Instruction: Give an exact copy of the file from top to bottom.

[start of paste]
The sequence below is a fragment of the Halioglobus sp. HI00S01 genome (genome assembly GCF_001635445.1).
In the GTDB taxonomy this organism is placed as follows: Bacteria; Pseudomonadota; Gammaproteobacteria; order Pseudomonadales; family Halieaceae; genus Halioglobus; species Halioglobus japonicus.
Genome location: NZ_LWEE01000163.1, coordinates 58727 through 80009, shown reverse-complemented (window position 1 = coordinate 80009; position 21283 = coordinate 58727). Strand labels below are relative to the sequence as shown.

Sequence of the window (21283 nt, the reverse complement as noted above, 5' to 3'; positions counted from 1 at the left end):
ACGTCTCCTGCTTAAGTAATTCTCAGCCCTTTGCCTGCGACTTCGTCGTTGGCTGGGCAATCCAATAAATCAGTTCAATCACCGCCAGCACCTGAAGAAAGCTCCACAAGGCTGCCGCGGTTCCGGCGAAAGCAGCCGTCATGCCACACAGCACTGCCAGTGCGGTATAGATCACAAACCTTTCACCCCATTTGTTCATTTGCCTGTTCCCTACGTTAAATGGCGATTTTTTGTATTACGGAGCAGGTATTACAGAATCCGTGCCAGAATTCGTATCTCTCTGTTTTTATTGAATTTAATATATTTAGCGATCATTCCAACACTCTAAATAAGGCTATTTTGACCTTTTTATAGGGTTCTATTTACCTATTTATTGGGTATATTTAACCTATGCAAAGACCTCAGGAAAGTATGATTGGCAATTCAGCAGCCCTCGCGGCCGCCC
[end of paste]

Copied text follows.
The sequence below is a fragment of the Halioglobus sp. HI00S01 genome (genome assembly GCF_001635445.1).
In the GTDB taxonomy this organism is placed as follows: Bacteria; Pseudomonadota; Gammaproteobacteria; order Pseudomonadales; family Halieaceae; genus Halioglobus; species Halioglobus japonicus.
Genome location: NZ_LWEE01000163.1, coordinates 58727 through 80009, shown reverse-complemented (window position 1 = coordinate 80009; position 21283 = coordinate 58727). Strand labels below are relative to the sequence as shown.

Sequence of the window (21283 nt, the reverse complement as noted above, 5' to 3'; positions counted from 1 at the left end):
ACGTCTCCTGCTTAAGTAATTCTCAGCCCTTTGCCTGCGACTTCGTCGTTGGCTGGGCAATCCAATAAATCAGTTCAATCACCGCCAGCACCTGAAGAAAGCTCCACAAGGCTGCCGCGGTTCCGGCGAAAGCAGCCGTCATGCCACACAGCACTGCCAGTGCGGTATAGATCACAAACCTTTCACCCCATTTGTTCATTTGCCTGTTCCCTACGTTAAATGGCGATTTTTTGTATTACGGAGCAGGTATTACAGAATCCGTGCCAGAATTCGTATCTCTCTGTTTTTATTGAATTTAATATATTTAGCGATCATTCCAACACTCTAAATAAGGCTATTTTGACCTTTTTATAGGGTTCTATTTACCTATTTATTGGGTATATTTAACCTATGCAAAGACCTCAGGAAAGTATGATTGGCAATTCAGCAGCCCTCGCGGCCGCCC